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Star Wars architect recalls ‘Rocket Ranch’

STAR WARS architect Larry Bassham reminisces about his time working on missile defense systems at Aerojet. Village Life photo by Shelly Thorene
STAR WARS architect Larry Bassham reminisces about his time working on missile defense systems at Aerojet. Village Life photo by Shelly Thorene

STAR WARS architect Larry Bassham reminisces about his time working on missile defense systems at Aerojet. Village Life photo by Shelly Thorene

Like many original El Dorado Hills residents Larry Bassham can put that awesome “Aerojet — It IS rocket science” bumper sticker on his car.

Bassham, who retired 10 years ago and lives with his wife Donna, worked at the “Rocket Ranch” in an atypical role. His largest contributions were in knocking missiles down rather than blowing things up, using missile technology to protect rather than destroy. He played defense in a military industrial complex designed for offense.

“Defense wins Super Bowls,” said Bassham, trotting out a tired but particularly apt metaphor, given what’s at stake when nuclear warheads are in the air. “Anyone can get lucky and score a touchdown. But you have to be real good to prevent the other guy from scoring.”

Bassham, now a sought-after consultant, was one of the architects of Ronald Reagan’s 1983 Strategic Defense Initiative. Critics quickly dubbed it “Star Wars.”

Missile defense history

Ronald Reagan didn’t invent missile defense. The idea has been around since Project Plato in the 1950s. Nike Ajax missile sites were strategically located around the country. Locally a launch site sat on the hill north of Highway 50 above Costco but was never armed.

President John F. Kennedy, then later Strom Thurmond proposed more advanced missile defense systems but neither could muster the political will to make the investment.

In 1970s the “Safeguard” system was close to deployment when a missile treaty shut it down. “The Russians already had 100 interceptors fully deployed around Moscow,” said Bassham, echoing his distrust of Russia’s arms treaty motivations.

In 1982 Reagan gathered missile experts from various aerospace industries to study the feasibility of shooting down incoming missiles. “He just wanted to know if it could be done and how long it would take,” said Bassham. “He didn’t want a WPA project for the missile business.”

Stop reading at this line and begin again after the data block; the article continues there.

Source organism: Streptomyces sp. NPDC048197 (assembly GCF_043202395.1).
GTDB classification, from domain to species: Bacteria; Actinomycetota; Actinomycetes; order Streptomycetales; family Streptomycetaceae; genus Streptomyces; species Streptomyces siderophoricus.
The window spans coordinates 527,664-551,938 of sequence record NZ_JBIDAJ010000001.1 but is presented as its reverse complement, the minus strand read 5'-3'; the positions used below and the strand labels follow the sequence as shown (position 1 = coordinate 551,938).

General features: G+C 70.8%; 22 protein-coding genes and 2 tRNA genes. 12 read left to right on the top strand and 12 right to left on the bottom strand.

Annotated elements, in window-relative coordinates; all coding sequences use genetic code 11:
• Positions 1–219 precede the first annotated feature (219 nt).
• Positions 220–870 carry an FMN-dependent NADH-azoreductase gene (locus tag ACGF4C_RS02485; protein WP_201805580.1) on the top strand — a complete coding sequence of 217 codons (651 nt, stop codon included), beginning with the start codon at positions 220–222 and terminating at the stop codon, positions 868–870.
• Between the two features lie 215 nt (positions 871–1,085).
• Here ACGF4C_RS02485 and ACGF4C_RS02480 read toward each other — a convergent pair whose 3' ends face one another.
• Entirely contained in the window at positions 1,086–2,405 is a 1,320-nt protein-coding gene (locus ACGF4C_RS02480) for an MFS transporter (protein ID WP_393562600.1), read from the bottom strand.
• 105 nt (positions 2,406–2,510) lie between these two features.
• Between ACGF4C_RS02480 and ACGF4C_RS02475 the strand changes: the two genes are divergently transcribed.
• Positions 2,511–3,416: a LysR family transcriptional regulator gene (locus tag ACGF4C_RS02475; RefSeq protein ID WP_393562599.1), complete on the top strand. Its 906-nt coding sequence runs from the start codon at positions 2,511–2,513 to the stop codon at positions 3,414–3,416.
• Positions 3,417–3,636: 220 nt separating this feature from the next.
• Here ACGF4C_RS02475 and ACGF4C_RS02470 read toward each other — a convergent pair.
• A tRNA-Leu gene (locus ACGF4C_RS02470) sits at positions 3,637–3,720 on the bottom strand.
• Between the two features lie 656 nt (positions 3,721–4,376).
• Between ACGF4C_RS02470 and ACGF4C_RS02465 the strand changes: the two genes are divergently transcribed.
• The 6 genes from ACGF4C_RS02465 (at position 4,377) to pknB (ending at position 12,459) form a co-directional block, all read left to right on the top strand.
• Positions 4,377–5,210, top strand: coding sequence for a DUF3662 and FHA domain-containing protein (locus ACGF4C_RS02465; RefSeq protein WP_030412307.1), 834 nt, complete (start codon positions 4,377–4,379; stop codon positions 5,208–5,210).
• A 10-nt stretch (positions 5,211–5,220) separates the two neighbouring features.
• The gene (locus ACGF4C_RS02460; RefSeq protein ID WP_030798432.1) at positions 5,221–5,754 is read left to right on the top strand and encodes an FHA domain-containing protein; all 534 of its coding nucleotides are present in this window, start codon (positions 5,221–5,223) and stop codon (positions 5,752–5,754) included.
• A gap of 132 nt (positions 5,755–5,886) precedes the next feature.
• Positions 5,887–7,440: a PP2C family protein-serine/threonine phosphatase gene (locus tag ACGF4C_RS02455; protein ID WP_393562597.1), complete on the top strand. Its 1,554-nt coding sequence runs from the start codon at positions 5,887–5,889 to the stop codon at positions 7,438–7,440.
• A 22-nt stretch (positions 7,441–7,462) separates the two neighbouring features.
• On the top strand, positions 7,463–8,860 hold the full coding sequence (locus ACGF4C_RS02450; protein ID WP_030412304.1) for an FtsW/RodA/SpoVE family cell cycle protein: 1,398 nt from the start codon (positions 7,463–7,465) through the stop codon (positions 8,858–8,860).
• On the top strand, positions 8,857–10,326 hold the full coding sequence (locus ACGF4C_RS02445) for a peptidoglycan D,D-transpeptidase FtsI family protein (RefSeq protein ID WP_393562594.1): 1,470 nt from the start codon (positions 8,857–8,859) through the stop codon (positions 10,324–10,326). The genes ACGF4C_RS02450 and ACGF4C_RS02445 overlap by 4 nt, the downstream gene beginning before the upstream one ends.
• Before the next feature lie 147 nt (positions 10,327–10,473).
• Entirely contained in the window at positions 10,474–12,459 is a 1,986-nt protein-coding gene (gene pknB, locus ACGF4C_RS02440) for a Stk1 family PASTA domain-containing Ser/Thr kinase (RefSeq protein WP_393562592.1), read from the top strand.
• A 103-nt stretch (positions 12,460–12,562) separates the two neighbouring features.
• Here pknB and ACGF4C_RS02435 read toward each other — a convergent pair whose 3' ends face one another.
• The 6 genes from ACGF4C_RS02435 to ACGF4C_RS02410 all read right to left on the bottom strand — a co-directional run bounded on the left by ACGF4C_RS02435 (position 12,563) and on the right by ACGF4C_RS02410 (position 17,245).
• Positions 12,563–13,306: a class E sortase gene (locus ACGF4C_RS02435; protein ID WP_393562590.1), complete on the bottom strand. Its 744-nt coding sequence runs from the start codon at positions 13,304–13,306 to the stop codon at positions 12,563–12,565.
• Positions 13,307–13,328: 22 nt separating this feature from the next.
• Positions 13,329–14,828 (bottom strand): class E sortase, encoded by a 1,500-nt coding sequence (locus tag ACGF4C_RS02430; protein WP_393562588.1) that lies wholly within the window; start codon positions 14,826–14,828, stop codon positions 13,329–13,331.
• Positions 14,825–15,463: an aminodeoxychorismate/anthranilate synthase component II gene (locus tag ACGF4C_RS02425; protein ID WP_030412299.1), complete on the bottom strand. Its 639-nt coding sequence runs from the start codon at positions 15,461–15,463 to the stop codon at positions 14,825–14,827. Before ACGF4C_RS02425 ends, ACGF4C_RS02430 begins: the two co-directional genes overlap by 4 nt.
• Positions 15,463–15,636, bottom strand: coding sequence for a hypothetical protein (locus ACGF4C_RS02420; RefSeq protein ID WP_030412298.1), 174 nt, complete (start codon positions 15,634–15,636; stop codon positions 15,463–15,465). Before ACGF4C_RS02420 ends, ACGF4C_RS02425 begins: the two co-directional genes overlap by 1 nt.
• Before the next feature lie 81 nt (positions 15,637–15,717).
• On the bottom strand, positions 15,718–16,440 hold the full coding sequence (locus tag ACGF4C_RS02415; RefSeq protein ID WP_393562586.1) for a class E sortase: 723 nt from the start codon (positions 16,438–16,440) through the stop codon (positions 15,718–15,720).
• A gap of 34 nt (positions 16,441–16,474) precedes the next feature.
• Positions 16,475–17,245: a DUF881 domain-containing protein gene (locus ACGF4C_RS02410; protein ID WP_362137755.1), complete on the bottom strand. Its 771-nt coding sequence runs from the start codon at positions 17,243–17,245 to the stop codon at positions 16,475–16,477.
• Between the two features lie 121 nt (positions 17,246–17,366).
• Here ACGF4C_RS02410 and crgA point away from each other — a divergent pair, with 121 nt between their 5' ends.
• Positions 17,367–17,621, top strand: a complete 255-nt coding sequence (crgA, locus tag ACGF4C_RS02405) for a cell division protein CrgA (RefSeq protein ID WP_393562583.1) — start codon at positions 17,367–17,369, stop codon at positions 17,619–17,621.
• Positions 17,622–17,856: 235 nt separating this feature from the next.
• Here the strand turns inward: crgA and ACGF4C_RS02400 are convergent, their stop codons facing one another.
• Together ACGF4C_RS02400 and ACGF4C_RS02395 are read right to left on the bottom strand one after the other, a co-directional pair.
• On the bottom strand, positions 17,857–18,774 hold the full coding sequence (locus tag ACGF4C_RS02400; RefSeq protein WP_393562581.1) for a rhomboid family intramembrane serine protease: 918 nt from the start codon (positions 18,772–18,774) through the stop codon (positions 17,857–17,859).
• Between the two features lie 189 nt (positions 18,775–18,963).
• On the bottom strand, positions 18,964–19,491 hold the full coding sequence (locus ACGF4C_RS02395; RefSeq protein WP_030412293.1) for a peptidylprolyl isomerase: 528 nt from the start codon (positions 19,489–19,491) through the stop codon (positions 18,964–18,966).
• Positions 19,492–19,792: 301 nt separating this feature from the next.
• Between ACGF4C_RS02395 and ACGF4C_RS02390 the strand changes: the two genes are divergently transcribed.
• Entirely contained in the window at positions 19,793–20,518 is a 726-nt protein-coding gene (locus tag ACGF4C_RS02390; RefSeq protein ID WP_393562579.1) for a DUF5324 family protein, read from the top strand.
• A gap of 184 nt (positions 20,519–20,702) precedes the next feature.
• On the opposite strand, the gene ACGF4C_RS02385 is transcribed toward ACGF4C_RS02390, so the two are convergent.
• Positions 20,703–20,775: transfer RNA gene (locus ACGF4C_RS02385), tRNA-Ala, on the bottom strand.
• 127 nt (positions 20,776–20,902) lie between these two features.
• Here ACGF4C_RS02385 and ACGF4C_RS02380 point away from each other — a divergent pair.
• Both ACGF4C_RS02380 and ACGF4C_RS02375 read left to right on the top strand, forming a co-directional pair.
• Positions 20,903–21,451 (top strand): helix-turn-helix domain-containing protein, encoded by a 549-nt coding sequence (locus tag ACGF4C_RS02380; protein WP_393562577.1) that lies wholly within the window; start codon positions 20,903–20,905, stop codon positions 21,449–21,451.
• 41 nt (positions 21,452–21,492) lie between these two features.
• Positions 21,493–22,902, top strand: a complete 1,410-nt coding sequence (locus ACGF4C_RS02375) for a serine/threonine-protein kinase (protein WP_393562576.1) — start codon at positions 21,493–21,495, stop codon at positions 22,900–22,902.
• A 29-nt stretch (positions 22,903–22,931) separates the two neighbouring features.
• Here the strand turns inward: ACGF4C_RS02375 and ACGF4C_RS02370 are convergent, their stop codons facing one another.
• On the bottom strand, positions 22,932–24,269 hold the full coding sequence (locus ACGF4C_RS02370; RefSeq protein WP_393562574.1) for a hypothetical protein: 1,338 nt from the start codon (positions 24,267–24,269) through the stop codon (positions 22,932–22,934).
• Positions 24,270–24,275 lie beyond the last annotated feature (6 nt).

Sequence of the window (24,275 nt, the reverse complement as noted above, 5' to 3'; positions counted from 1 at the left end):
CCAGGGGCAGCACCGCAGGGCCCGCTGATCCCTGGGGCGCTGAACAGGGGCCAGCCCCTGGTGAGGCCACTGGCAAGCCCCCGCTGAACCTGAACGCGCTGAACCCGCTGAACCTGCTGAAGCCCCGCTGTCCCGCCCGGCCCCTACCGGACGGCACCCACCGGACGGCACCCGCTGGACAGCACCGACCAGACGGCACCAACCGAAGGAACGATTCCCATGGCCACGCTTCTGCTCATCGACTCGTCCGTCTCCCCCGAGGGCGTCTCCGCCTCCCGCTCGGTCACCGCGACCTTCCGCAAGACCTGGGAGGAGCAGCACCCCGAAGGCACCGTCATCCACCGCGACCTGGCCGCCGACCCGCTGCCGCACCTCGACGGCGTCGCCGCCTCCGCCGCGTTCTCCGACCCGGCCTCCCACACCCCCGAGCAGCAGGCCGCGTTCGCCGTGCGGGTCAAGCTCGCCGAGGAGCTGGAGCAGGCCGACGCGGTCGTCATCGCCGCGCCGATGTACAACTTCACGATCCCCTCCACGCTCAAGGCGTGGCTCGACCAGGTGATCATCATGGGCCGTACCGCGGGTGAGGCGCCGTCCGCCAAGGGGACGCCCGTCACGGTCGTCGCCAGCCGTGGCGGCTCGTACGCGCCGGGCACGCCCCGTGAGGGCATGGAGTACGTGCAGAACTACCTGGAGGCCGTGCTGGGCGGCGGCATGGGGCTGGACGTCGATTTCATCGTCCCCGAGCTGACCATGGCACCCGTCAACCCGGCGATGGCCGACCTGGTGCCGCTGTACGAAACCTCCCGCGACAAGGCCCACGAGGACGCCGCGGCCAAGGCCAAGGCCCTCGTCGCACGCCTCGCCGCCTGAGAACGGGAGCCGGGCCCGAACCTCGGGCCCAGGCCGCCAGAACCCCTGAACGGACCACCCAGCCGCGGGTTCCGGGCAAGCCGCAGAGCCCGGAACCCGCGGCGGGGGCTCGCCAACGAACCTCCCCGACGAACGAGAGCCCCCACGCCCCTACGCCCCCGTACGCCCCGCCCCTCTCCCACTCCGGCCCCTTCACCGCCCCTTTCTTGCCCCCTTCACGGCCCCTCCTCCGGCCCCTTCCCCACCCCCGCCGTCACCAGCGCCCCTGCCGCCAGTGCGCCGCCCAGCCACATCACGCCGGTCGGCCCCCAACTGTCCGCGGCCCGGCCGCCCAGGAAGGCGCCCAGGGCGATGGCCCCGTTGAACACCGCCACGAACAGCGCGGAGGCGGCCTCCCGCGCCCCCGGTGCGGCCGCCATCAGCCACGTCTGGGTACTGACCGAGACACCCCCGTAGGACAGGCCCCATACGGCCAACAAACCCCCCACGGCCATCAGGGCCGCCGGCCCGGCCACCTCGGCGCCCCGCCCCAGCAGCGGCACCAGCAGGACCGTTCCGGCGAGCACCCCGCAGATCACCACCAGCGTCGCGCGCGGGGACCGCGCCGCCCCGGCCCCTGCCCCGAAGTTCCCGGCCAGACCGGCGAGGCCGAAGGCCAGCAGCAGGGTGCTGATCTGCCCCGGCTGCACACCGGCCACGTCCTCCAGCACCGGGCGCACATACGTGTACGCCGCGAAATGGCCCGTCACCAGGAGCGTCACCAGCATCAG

Bassham was invited to sit on what became known as the Fletcher Commission, which concluded that strategic defense was possible, assuming emerging aerospace technologies would plug gaps in detection and response.

Based on the commission’s five-month study Reagan gave the 1983 “Star Wars” speech, where he famously beseeched the scientific community “who gave us nuclear weapons” to turn their talents to “the cause of mankind and world peace: to give us the means of rendering these nuclear weapons impotent and obsolete.”

The speech, along with the Evil Empire speech, ushered in the final major escalation in Cold War rhetoric which precipitated a thawing of relations in the late-1980s and the eventual dissolution of the Soviet Union.

Bassham found himself in the awkward position of having to advocate the system internally at Aerojet, but unable to discuss his role on the top-secret commission to anyone but Aerojet President Roger Ramseier.

“The Trident and a lot of other big money projects were winding down,” said Bassham. “I told him this was an important project for the future of the company and the world.”

At the time Aerojet was trying to reinvent itself as an energy company, he said, a strategy he didn’t agree with. “We were rocket guys, not energy guys.”

He was eventually allowed to present his case to resistant Aerojet department heads in a series of memorable evening meetings which culminated in an outburst. “They wanted more that I could give them,” he recalled. “The science was too new for them. It was a gamble.”

Bassham stormed out of the meeting but Ramseier stopped him and said he should get mad more often, then assured him Aerojet was about to become a defensive missile company.

“It was a bold decision,” said Bassham.

The Strategic Defense Initiative was launched in 1984. The 1985 budget was $1.6 billion. It grew in subsequent years, with Aerojet at the heart of the propulsion technology, also winning important contracts for the “kill vehicle.”

SDI later later morphed into the Ballistic Missile Defense Organization, then the Missile Defense Agency.

Bassham traces his distaste for offensive missile systems to his earliest days at Aerojet.